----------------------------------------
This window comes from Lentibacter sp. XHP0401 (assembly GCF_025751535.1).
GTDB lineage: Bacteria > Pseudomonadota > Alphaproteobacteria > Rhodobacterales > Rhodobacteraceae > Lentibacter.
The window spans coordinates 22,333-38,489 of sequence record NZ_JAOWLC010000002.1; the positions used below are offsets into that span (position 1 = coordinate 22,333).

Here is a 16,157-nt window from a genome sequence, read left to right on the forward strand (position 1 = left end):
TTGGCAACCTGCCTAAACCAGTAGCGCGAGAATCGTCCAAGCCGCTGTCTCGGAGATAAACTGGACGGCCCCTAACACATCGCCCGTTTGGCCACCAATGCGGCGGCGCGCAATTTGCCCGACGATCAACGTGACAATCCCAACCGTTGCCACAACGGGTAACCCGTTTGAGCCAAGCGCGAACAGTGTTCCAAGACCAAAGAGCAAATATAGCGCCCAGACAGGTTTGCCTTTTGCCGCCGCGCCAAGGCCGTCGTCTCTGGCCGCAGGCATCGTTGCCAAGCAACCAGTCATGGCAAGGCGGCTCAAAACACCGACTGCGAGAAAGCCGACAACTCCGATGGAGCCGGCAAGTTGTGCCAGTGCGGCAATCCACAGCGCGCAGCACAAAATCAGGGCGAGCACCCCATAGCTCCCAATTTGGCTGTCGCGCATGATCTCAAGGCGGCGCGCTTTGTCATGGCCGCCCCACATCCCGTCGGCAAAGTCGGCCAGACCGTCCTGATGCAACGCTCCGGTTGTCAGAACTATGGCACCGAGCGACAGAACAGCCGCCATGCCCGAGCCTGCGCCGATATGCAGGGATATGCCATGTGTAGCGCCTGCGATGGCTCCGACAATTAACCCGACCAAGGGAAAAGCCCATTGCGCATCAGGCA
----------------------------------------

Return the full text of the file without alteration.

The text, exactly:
This window comes from Lentibacter sp. XHP0401 (assembly GCF_025751535.1).
GTDB lineage: Bacteria > Pseudomonadota > Alphaproteobacteria > Rhodobacterales > Rhodobacteraceae > Lentibacter.
The window spans coordinates 22,333-38,489 of sequence record NZ_JAOWLC010000002.1; the positions used below are offsets into that span (position 1 = coordinate 22,333).

Here is a 16,157-nt window from a genome sequence, read left to right on the forward strand (position 1 = left end):
TTGGCAACCTGCCTAAACCAGTAGCGCGAGAATCGTCCAAGCCGCTGTCTCGGAGATAAACTGGACGGCCCCTAACACATCGCCCGTTTGGCCACCAATGCGGCGGCGCGCAATTTGCCCGACGATCAACGTGACAATCCCAACCGTTGCCACAACGGGTAACCCGTTTGAGCCAAGCGCGAACAGTGTTCCAAGACCAAAGAGCAAATATAGCGCCCAGACAGGTTTGCCTTTTGCCGCCGCGCCAAGGCCGTCGTCTCTGGCCGCAGGCATCGTTGCCAAGCAACCAGTCATGGCAAGGCGGCTCAAAACACCGACTGCGAGAAAGCCGACAACTCCGATGGAGCCGGCAAGTTGTGCCAGTGCGGCAATCCACAGCGCGCAGCACAAAATCAGGGCGAGCACCCCATAGCTCCCAATTTGGCTGTCGCGCATGATCTCAAGGCGGCGCGCTTTGTCATGGCCGCCCCACATCCCGTCGGCAAAGTCGGCCAGACCGTCCTGATGCAACGCTCCGGTTGTCAGAACTATGGCACCGAGCGACAGAACAGCCGCCATGCCCGAGCCTGCGCCGATATGCAGGGATATGCCATGTGTAGCGCCTGCGATGGCTCCGACAATTAACCCGACCAAGGGAAAAGCCCATTGCGCATCAGGCA